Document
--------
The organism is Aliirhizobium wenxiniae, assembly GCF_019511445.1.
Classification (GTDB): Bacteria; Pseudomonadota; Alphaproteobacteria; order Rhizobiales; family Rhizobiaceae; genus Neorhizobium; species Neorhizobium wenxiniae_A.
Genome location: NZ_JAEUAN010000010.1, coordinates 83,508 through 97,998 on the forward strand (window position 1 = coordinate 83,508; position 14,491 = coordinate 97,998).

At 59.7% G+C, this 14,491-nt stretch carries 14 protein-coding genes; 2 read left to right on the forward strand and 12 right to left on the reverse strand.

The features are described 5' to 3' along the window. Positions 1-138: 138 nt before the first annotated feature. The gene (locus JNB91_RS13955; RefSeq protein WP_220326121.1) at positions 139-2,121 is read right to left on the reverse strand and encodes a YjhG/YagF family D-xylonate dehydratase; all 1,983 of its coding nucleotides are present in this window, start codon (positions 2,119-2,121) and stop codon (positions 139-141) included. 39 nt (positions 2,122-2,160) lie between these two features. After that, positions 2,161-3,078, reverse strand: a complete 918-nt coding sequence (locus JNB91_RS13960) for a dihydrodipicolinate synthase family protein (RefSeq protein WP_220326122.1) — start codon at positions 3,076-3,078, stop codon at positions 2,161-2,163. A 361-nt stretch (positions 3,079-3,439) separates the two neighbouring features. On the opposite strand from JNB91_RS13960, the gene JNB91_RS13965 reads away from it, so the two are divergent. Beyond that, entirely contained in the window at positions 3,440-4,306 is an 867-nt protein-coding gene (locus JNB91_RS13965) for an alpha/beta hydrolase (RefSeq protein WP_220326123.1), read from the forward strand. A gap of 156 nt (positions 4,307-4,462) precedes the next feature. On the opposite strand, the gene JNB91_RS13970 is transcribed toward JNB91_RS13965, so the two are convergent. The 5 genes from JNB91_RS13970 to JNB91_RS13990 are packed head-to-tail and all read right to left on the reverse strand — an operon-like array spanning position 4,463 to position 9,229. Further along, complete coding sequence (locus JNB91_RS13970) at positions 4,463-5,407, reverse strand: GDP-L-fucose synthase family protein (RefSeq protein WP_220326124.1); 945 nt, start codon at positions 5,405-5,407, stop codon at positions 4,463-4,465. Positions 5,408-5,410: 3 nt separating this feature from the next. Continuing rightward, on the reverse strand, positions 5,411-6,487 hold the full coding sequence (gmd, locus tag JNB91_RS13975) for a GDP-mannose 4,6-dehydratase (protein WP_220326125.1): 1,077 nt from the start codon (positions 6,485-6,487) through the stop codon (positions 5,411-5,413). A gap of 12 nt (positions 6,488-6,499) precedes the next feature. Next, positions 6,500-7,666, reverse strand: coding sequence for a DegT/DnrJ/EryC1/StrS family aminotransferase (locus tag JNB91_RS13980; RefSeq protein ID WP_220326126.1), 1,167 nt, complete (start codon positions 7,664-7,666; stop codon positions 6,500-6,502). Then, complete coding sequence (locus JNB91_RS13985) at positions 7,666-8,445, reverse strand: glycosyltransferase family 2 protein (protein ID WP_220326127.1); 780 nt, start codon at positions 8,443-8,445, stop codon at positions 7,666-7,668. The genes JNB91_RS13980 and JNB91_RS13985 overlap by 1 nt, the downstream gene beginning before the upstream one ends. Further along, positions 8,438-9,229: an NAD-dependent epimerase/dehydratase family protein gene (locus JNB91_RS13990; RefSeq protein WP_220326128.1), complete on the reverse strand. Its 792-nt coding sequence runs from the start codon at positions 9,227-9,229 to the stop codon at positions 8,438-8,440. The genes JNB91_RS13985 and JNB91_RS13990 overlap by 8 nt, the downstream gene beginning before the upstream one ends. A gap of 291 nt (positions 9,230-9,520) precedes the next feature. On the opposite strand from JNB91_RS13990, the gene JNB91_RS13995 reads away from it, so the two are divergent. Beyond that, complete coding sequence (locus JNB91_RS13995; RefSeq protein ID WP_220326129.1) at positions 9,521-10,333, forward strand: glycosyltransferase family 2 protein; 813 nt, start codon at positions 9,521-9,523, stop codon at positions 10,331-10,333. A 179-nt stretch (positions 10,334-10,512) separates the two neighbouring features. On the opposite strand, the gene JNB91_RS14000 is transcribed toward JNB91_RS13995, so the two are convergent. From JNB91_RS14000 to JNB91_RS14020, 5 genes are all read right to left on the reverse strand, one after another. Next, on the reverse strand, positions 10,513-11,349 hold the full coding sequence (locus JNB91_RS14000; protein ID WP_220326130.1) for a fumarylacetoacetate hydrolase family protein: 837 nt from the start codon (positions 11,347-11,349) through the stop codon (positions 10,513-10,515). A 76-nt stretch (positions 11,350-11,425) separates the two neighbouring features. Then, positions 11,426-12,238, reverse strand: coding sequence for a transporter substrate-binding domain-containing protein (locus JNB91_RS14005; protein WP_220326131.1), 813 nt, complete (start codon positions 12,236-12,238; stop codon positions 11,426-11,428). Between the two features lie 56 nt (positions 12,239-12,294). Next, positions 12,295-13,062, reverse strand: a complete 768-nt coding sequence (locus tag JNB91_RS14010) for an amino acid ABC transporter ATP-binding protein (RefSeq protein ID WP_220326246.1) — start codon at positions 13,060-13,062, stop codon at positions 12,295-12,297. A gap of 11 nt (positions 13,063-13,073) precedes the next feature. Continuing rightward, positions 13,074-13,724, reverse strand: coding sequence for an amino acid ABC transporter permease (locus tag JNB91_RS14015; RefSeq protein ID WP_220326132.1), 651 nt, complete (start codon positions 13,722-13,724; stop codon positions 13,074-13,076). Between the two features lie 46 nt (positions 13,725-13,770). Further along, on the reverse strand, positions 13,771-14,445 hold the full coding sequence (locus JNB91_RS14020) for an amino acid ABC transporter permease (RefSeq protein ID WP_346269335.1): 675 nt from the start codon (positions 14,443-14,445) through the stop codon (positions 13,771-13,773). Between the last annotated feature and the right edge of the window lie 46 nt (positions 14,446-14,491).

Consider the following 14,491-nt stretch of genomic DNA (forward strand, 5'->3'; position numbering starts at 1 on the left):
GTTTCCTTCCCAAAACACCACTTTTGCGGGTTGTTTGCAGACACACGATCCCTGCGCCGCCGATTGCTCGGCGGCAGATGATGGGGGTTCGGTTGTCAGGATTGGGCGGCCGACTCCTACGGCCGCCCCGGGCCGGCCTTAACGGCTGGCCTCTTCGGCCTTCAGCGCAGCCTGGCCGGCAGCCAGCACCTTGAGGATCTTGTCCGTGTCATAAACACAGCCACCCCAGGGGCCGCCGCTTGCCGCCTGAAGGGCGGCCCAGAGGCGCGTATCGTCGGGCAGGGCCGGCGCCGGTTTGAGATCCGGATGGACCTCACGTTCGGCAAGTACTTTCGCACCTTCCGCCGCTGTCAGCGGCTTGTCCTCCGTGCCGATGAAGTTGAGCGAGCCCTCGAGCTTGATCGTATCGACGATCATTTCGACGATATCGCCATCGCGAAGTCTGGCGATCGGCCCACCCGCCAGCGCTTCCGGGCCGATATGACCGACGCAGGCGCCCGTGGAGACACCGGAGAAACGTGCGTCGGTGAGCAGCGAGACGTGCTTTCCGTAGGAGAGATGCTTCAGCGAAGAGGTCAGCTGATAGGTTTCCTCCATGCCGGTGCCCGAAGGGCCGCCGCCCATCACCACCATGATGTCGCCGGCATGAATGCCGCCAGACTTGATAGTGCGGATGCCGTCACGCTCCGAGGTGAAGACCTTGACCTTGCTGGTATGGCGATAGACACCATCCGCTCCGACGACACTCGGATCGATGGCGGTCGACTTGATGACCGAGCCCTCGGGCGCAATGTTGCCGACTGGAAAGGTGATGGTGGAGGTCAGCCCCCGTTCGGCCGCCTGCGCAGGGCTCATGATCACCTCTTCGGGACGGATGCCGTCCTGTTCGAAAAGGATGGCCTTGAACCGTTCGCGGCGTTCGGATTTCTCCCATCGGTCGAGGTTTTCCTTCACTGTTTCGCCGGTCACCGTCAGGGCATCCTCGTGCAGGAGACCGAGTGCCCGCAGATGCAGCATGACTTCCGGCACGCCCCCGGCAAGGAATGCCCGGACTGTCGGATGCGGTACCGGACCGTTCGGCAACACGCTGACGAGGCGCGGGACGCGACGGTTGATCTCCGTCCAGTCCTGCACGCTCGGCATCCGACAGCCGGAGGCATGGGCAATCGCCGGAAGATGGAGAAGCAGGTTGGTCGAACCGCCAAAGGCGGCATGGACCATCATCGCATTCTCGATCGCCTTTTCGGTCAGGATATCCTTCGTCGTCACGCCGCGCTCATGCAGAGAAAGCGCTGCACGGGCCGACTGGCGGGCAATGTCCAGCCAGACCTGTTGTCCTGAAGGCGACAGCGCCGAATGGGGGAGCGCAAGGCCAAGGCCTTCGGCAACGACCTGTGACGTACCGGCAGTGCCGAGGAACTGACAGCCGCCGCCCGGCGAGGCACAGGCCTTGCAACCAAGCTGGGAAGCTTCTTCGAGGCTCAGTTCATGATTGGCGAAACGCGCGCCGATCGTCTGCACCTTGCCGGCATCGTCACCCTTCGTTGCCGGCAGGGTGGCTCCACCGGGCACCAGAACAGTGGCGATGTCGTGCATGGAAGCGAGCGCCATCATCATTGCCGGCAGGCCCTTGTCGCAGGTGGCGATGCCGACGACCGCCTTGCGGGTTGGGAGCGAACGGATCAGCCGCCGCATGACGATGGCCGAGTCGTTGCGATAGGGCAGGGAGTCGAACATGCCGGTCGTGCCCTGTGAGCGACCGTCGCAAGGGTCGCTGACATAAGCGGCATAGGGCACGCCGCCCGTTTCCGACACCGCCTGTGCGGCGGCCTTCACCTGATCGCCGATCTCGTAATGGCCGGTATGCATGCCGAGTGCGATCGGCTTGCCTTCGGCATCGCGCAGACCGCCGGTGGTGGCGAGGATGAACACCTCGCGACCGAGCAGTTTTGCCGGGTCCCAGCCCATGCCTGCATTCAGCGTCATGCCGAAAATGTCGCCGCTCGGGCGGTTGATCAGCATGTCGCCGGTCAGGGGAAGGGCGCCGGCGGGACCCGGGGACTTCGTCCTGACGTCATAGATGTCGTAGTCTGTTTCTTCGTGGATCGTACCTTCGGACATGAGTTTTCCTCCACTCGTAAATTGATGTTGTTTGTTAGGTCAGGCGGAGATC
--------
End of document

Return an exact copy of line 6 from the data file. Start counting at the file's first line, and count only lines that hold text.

Consider the following 14,491-nt stretch of genomic DNA (forward strand, 5'->3'; position numbering starts at 1 on the left):